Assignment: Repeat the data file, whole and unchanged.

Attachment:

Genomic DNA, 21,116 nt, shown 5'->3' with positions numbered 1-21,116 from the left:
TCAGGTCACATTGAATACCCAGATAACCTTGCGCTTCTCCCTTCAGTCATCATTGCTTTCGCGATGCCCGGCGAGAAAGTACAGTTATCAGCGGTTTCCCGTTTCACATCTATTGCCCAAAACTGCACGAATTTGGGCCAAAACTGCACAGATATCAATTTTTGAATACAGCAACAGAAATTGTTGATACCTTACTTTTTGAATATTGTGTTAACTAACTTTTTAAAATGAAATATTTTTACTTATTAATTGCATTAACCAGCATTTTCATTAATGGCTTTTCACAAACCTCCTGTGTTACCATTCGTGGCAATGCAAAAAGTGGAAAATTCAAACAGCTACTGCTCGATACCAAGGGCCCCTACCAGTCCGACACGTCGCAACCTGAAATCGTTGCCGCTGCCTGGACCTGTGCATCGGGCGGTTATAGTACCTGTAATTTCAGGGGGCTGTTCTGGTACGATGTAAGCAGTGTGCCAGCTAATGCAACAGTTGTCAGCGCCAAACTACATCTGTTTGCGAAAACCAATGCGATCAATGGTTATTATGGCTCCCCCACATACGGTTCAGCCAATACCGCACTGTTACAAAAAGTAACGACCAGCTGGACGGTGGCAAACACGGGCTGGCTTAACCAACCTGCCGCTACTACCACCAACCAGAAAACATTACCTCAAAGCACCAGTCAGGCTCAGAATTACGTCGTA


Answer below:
Genomic DNA, 21,116 nt, shown 5'->3' with positions numbered 1-21,116 from the left:
TCAGGTCACATTGAATACCCAGATAACCTTGCGCTTCTCCCTTCAGTCATCATTGCTTTCGCGATGCCCGGCGAGAAAGTACAGTTATCAGCGGTTTCCCGTTTCACATCTATTGCCCAAAACTGCACGAATTTGGGCCAAAACTGCACAGATATCAATTTTTGAATACAGCAACAGAAATTGTTGATACCTTACTTTTTGAATATTGTGTTAACTAACTTTTTAAAATGAAATATTTTTACTTATTAATTGCATTAACCAGCATTTTCATTAATGGCTTTTCACAAACCTCCTGTGTTACCATTCGTGGCAATGCAAAAAGTGGAAAATTCAAACAGCTACTGCTCGATACCAAGGGCCCCTACCAGTCCGACACGTCGCAACCTGAAATCGTTGCCGCTGCCTGGACCTGTGCATCGGGCGGTTATAGTACCTGTAATTTCAGGGGGCTGTTCTGGTACGATGTAAGCAGTGTGCCAGCTAATGCAACAGTTGTCAGCGCCAAACTACATCTGTTTGCGAAAACCAATGCGATCAATGGTTATTATGGCTCCCCCACATACGGTTCAGCCAATACCGCACTGTTACAAAAAGTAACGACCAGCTGGACGGTGGCAAACACGGGCTGGCTTAACCAACCTGCCGCTACTACCACCAACCAGAAAACATTACCTCAAAGCACCAGTCAGGCTCAGAATTACGTCGTA